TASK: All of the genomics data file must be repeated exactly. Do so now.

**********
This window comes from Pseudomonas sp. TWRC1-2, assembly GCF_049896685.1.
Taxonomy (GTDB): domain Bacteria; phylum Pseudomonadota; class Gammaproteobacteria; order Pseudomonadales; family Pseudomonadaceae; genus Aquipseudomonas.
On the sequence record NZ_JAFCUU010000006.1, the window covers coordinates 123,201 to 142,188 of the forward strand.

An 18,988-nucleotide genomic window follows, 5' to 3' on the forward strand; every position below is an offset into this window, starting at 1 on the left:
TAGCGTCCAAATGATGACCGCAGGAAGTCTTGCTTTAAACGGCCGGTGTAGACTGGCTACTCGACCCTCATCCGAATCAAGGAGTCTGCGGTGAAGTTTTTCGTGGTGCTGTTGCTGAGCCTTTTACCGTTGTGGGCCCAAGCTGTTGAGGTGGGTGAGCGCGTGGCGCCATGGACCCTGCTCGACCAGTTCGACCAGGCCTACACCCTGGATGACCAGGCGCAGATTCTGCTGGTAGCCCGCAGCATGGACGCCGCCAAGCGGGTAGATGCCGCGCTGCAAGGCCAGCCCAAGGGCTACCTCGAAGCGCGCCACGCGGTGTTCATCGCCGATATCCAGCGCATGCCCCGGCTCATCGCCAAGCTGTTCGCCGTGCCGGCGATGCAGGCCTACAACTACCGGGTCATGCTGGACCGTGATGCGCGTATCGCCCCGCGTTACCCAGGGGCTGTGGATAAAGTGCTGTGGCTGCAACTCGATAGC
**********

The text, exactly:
This window comes from Pseudomonas sp. TWRC1-2, assembly GCF_049896685.1.
Taxonomy (GTDB): domain Bacteria; phylum Pseudomonadota; class Gammaproteobacteria; order Pseudomonadales; family Pseudomonadaceae; genus Aquipseudomonas.
On the sequence record NZ_JAFCUU010000006.1, the window covers coordinates 123,201 to 142,188 of the forward strand.

An 18,988-nucleotide genomic window follows, 5' to 3' on the forward strand; every position below is an offset into this window, starting at 1 on the left:
TAGCGTCCAAATGATGACCGCAGGAAGTCTTGCTTTAAACGGCCGGTGTAGACTGGCTACTCGACCCTCATCCGAATCAAGGAGTCTGCGGTGAAGTTTTTCGTGGTGCTGTTGCTGAGCCTTTTACCGTTGTGGGCCCAAGCTGTTGAGGTGGGTGAGCGCGTGGCGCCATGGACCCTGCTCGACCAGTTCGACCAGGCCTACACCCTGGATGACCAGGCGCAGATTCTGCTGGTAGCCCGCAGCATGGACGCCGCCAAGCGGGTAGATGCCGCGCTGCAAGGCCAGCCCAAGGGCTACCTCGAAGCGCGCCACGCGGTGTTCATCGCCGATATCCAGCGCATGCCCCGGCTCATCGCCAAGCTGTTCGCCGTGCCGGCGATGCAGGCCTACAACTACCGGGTCATGCTGGACCGTGATGCGCGTATCGCCCCGCGTTACCCAGGGGCTGTGGATAAAGTGCTGTGGCTGCAACTCGATAGC